From Campus Talk at SUNY Stony Brook Sustainable Energy: A Team Effort by Mike D’Alto
With environmental concerns, such as global wanning, oil drilling, air/water/land pollution and deforestation plaguing our world today, the time is now to help repair the damage we’ve caused and hopefully prevent more widespread problems for the next generation. So, how can we all do our part?
I recently visited SUNY Stony Brook, which has developed a Sustainability Studies Program for undergraduates. As Program Director Martin Schoonen describes it, ”It is a multi-faceted, nontraditional program that combines many different disciplines, including economics, social sciences and politics. It’s a wholesale approach to teach students how to find energy solutions based on the economic impact, as well as societal behavior towards them.”
According to Schoonen, the United States is way behind other countries in terms of sustainable energy. “Other countries have key patents in tenus of solar panels, wind turbines and nuclear energy. Our resources will eventually run out; solar and wind technology need momentum and we need to learn how to conserve our resources.”
Jason Rubin, a senior from Lindenhurst, and Melissa Czerniawski, a junior from Blue Point, stressed how important this program is in bringing our country closer to alternative energy solutions.
”This program covers all the basics of development, infrastructure, government policies – everything in terms of implementing new energy,” Jason said. “I used to think, ‘Why aren’t great ideas immediately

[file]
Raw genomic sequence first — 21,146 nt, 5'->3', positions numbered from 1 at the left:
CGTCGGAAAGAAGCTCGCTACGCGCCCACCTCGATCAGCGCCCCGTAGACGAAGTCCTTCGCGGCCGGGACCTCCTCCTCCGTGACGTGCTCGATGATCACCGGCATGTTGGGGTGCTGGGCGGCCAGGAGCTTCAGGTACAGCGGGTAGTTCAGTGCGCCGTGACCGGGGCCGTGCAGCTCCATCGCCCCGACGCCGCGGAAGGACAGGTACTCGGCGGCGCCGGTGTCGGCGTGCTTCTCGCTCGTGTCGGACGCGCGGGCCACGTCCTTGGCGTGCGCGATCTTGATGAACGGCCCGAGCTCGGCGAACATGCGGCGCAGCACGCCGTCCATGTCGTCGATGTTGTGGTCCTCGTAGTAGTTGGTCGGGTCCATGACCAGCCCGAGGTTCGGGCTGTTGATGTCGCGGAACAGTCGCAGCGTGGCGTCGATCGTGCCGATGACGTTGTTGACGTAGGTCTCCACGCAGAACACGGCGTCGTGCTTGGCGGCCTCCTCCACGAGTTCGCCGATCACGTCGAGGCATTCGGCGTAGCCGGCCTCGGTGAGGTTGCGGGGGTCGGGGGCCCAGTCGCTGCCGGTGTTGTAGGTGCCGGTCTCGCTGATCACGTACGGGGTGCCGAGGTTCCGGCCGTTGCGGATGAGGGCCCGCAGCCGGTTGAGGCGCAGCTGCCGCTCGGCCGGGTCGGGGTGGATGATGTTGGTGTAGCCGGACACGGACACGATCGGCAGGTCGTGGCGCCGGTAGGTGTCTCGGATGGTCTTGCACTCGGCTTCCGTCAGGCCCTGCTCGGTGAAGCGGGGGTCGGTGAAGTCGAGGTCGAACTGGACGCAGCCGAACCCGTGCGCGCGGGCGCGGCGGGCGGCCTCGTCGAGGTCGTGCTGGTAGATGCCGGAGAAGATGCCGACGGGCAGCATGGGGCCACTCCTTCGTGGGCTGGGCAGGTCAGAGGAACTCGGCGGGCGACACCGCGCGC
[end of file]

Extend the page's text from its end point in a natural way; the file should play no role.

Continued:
put into place?’ but thanks to this program I understand that it’s not so simple – it’s a long process.”
Melissa, who is president of the Environmental Club on campus, agreed. “We learn leadership training, conflict managing, advocacy and other topics,” she said. “It’s hands on for your mind.”
What about those of us who aren’t under such an encompassing college program; what can we do to help the cause?
“Raising awareness is the first step,” said Program Coordinator Ginny Clancy. “Also, people should stop drinking bottled water.” Schoonen offered, “Turn off the lights when you’re not in the room. Also, if we all ate less red meat, the energy savings would be like taking thousands of cars off the road.”
For those in charge of policy decisions, Rubin recommended, “We need more micromanagement to ensure these new sources are used properly.” Czerniawski, meanwhile, suggested, ”’This country needs to step out of its comfort zone and get off our addiction to oil.” She also said we could all do our part by following one simple rule: “Watch your own energy use everyday, and think about how it affects the natural world around you.”